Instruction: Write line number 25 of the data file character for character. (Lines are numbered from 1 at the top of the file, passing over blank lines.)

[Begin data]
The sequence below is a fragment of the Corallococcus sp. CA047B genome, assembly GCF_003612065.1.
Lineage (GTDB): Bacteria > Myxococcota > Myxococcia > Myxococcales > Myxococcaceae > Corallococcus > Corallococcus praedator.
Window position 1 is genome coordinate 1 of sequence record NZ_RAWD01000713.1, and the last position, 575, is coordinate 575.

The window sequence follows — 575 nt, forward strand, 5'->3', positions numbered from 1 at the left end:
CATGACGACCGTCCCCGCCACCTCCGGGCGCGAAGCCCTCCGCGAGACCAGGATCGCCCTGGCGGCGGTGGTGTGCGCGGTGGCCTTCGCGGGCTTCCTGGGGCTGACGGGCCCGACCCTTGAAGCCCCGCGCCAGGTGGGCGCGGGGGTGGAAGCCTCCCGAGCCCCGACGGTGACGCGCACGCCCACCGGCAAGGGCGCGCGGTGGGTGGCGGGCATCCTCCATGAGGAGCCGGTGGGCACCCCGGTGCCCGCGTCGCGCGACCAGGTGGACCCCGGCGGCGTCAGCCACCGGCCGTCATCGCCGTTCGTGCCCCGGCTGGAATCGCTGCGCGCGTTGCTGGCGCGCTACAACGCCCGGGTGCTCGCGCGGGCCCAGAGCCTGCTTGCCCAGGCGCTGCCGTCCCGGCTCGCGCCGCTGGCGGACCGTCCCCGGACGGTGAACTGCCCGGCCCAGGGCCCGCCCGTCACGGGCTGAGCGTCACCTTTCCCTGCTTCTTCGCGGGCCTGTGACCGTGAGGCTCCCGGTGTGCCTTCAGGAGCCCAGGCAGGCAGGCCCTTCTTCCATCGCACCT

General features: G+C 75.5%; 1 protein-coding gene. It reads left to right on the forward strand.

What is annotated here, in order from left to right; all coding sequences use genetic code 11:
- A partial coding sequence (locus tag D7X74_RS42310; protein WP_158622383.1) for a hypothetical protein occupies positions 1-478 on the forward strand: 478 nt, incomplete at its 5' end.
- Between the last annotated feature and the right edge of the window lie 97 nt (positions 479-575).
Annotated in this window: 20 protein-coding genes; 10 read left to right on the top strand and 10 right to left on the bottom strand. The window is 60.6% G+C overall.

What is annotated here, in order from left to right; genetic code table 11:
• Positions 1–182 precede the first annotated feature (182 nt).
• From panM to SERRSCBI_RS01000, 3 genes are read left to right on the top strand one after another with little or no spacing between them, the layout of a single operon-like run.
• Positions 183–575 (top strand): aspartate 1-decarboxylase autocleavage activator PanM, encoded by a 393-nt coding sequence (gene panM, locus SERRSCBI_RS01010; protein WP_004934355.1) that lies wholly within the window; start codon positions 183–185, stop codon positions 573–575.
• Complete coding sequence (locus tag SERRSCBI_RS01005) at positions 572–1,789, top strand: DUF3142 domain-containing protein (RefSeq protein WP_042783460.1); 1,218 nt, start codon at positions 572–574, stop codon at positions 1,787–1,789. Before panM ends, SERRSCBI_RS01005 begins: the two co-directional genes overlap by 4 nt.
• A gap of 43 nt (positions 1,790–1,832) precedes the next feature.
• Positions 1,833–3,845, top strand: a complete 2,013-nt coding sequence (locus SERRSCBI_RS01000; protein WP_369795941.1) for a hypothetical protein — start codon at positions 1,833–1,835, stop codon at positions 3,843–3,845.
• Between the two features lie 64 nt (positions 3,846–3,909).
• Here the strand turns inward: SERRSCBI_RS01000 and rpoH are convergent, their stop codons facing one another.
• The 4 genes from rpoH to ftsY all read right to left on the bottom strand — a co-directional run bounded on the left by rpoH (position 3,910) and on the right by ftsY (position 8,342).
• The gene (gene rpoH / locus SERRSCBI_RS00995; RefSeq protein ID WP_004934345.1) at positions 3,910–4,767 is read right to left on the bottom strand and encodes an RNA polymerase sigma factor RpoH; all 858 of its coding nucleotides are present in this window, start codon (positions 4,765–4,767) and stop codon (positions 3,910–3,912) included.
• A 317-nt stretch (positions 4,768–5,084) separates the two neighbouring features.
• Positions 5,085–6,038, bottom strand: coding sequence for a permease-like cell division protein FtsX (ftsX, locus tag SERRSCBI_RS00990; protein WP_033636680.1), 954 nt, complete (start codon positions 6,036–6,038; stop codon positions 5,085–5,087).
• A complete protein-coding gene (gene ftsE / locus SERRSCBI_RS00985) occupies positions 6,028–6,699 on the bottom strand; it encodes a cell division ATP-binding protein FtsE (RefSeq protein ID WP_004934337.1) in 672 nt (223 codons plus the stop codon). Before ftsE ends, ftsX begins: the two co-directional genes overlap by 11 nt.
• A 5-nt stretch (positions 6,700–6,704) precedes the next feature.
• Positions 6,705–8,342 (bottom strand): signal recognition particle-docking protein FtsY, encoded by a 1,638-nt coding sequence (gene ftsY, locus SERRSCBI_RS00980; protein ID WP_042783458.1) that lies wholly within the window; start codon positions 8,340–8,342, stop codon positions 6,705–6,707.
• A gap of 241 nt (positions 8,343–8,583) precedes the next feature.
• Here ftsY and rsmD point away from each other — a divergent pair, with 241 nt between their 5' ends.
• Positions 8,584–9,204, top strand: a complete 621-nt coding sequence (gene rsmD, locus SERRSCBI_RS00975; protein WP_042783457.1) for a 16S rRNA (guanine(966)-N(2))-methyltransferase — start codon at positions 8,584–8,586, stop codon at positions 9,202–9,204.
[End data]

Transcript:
• A 5-nt stretch (positions 6,700–6,704) precedes the next feature.